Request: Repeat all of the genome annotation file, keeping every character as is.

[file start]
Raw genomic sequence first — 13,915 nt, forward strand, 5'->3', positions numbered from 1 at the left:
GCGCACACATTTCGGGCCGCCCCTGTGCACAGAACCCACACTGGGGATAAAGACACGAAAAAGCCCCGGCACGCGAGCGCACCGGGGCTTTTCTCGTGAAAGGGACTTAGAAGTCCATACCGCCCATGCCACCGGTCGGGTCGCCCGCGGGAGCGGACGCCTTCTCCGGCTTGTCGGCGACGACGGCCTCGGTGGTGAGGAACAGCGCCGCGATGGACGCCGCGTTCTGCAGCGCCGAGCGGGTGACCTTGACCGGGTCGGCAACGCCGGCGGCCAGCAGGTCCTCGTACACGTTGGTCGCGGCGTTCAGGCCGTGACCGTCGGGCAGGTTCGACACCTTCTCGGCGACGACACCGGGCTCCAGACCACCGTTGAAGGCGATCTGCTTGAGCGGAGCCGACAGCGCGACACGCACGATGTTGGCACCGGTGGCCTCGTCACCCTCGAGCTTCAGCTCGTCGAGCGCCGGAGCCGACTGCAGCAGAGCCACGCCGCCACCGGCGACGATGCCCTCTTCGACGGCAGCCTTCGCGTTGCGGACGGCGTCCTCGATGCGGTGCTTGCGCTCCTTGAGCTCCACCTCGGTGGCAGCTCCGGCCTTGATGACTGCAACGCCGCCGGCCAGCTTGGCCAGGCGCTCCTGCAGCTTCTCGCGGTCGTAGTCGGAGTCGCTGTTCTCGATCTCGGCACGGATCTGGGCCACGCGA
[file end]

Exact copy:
Raw genomic sequence first — 13,915 nt, forward strand, 5'->3', positions numbered from 1 at the left:
GCGCACACATTTCGGGCCGCCCCTGTGCACAGAACCCACACTGGGGATAAAGACACGAAAAAGCCCCGGCACGCGAGCGCACCGGGGCTTTTCTCGTGAAAGGGACTTAGAAGTCCATACCGCCCATGCCACCGGTCGGGTCGCCCGCGGGAGCGGACGCCTTCTCCGGCTTGTCGGCGACGACGGCCTCGGTGGTGAGGAACAGCGCCGCGATGGACGCCGCGTTCTGCAGCGCCGAGCGGGTGACCTTGACCGGGTCGGCAACGCCGGCGGCCAGCAGGTCCTCGTACACGTTGGTCGCGGCGTTCAGGCCGTGACCGTCGGGCAGGTTCGACACCTTCTCGGCGACGACACCGGGCTCCAGACCACCGTTGAAGGCGATCTGCTTGAGCGGAGCCGACAGCGCGACACGCACGATGTTGGCACCGGTGGCCTCGTCACCCTCGAGCTTCAGCTCGTCGAGCGCCGGAGCCGACTGCAGCAGAGCCACGCCGCCACCGGCGACGATGCCCTCTTCGACGGCAGCCTTCGCGTTGCGGACGGCGTCCTCGATGCGGTGCTTGCGCTCCTTGAGCTCCACCTCGGTGGCAGCTCCGGCCTTGATGACTGCAACGCCGCCGGCCAGCTTGGCCAGGCGCTCCTGCAGCTTCTCGCGGTCGTAGTCGGAGTCGCTGTTCTCGATCTCGGCACGGATCTGGGCCACGCGA